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singleton.py

"""
__version__ = "$Revision: 1.2 $"
__date__ = "$Date: 2004/04/16 14:55:00 $"
"""

"""
A Python Singleton mixin class that makes use of some of the ideas
found at http://c2.com/cgi/wiki?PythonSingleton. Just inherit
from it and you have a singleton. No code is required in
subclasses to create singleton behavior -- inheritance from 
Singleton is all that is needed.

Assume S is a class that inherits from Singleton. Useful behaviors
are:

1) Getting the singleton:

    S.getInstance() 
    
returns the instance of S. If none exists, it is created. 

2) The usual idiom to construct an instance by calling the class, i.e.

    S()
    
is disabled for the sake of clarity. If it were allowed, a programmer
who didn't happen  notice the inheritance from Singleton might think he
was creating a new instance. So it is felt that it is better to
make that clearer by requiring the call of a class method that is defined in
Singleton. An attempt to instantiate via S() will restult in an SingletonException
being raised.

3) If S.__init__(.) requires parameters, include them in the
first call to S.getInstance(.). If subsequent calls have parameters,
a SingletonException is raised.

4) As an implementation detail, classes that inherit 
from Singleton may not have their own __new__
methods. To make sure this requirement is followed, 
an exception is raised if a Singleton subclass includ
es __new__. This happens at subclass instantiation
time (by means of the MetaSingleton metaclass.

By Gary Robinson, grobinson@transpose.com. No rights reserved -- 
placed in the public domain -- which is only reasonable considering
how much it owes to other people's version which are in the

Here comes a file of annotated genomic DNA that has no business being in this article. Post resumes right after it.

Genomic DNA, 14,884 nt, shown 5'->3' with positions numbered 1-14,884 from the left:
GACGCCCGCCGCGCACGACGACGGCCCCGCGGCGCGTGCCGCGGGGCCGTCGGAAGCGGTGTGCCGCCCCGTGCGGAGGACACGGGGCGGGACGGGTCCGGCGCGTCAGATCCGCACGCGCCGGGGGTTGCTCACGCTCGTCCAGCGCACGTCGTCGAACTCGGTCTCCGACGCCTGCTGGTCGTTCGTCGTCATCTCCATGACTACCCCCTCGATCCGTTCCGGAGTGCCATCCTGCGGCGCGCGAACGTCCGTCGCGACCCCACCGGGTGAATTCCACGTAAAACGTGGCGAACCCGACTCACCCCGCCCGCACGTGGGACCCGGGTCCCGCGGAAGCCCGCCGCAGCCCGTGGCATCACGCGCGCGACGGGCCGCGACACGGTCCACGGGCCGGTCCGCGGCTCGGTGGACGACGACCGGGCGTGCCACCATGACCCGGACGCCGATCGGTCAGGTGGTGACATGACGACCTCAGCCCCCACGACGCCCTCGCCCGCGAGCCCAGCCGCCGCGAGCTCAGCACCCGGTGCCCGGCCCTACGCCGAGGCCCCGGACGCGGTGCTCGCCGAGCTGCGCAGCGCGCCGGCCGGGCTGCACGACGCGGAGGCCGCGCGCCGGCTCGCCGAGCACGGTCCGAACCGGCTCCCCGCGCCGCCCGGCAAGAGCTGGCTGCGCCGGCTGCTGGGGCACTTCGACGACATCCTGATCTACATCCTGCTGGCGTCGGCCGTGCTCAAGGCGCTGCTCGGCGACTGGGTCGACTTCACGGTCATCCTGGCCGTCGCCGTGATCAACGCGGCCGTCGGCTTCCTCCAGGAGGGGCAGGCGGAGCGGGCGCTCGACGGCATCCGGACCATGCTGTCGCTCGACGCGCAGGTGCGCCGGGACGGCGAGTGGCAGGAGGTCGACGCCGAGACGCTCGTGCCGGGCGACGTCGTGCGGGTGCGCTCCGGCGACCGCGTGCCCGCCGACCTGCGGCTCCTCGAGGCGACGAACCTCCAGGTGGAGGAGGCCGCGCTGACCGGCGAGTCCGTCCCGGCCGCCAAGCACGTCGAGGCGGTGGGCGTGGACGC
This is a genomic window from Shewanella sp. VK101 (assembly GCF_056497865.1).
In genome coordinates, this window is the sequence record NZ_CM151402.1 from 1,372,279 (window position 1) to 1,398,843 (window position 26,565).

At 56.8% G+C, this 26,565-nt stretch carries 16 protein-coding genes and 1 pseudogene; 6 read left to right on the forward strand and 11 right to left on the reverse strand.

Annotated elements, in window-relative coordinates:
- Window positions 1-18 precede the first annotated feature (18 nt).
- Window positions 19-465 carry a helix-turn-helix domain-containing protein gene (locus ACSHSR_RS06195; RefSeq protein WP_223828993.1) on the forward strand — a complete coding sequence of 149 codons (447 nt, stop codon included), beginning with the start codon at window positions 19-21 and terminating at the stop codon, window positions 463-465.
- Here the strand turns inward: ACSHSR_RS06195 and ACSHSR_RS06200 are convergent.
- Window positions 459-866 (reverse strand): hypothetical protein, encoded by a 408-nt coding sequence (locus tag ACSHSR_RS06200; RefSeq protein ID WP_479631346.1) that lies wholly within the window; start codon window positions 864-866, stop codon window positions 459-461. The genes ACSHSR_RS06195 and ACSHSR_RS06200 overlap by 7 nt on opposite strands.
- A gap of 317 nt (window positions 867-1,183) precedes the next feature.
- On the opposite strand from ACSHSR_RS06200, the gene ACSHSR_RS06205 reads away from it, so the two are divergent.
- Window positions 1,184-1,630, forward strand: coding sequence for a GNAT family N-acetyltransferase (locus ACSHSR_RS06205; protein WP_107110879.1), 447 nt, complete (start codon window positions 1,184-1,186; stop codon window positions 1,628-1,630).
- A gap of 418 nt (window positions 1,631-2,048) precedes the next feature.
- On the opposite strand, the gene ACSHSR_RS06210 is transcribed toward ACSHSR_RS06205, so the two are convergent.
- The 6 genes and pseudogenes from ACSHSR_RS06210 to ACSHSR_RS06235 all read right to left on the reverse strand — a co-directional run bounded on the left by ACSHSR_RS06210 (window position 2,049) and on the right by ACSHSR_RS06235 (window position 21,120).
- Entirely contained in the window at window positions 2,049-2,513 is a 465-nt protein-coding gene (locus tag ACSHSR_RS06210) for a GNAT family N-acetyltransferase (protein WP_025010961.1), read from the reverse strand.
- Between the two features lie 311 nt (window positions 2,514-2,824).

public domain. The idea of using a metaclass came from 
a  comment on Gary's blog (see 
http://www.garyrobinson.net/2004/03/python_singleto.html#comments). 
Not guaranteed to be fit for any particular purpose. 

RDS - 2004-04-16

To make a class a Singleton, inhert from singleton.Singleton.

Call <Class>.getInstance() to get the single instance of <Class>.

Any arguments passed to <Class>.getInstance() will be passed on
to your <Class>.__init__.
"""

class SingletonException(Exception):
    pass


class MetaSingleton(type):
    def __new__(metaclass, strName, tupBases, dict):
        if dict.has_key('__new__'):
            raise SingletonException, 'Can not override __new__ in a Singleton'
        return super(MetaSingleton,metaclass).__new__(metaclass, strName, tupBases, dict)
        
    def __call__(cls, *lstArgs, **dictArgs):
        raise SingletonException, 'Singletons may only be instantiated through getInstance()'
        
class Singleton(object):
    __metaclass__ = MetaSingleton
    
    def getInstance(cls, *lstArgs):
        """
        Call this to instantiate an instance or retrieve the existing instance.
        If the singleton requires args to be instantiated, include them the first
        time you call getInstance.        
        """
        if cls._isInstantiated():
            if len(lstArgs) != 0:
                raise SingletonException, 'If no supplied args, singleton must already be instantiated, or __init__ must require no args'
        else:
            if len(lstArgs) != cls._getConstructionArgCountNotCountingSelf():  
                raise SingletonException, 'If the singleton requires __init__ args, supply them on first instantiation'
            instance = cls.__new__(cls)
            instance.__init__(*lstArgs)
            cls.cInstance = instance
        return cls.cInstance
    getInstance = classmethod(getInstance)
    
    def _isInstantiated(cls):
        return hasattr(cls, 'cInstance')
    _isInstantiated = classmethod(_isInstantiated)  

    def _getConstructionArgCountNotCountingSelf(cls):
        return cls.__init__.im_func.func_code.co_argcount - 1